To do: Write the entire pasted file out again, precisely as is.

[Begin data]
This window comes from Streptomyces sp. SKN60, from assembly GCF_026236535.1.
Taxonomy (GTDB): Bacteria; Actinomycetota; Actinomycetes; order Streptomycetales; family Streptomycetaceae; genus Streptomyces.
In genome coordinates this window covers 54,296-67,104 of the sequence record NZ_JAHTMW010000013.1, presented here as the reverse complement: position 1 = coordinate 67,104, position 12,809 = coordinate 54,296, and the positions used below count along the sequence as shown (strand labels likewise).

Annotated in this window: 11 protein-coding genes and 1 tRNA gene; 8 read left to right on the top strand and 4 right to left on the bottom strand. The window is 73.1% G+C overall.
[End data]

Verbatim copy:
This window comes from Streptomyces sp. SKN60, from assembly GCF_026236535.1.
Taxonomy (GTDB): Bacteria; Actinomycetota; Actinomycetes; order Streptomycetales; family Streptomycetaceae; genus Streptomyces.
In genome coordinates this window covers 54,296-67,104 of the sequence record NZ_JAHTMW010000013.1, presented here as the reverse complement: position 1 = coordinate 67,104, position 12,809 = coordinate 54,296, and the positions used below count along the sequence as shown (strand labels likewise).

Annotated in this window: 11 protein-coding genes and 1 tRNA gene; 8 read left to right on the top strand and 4 right to left on the bottom strand. The window is 73.1% G+C overall.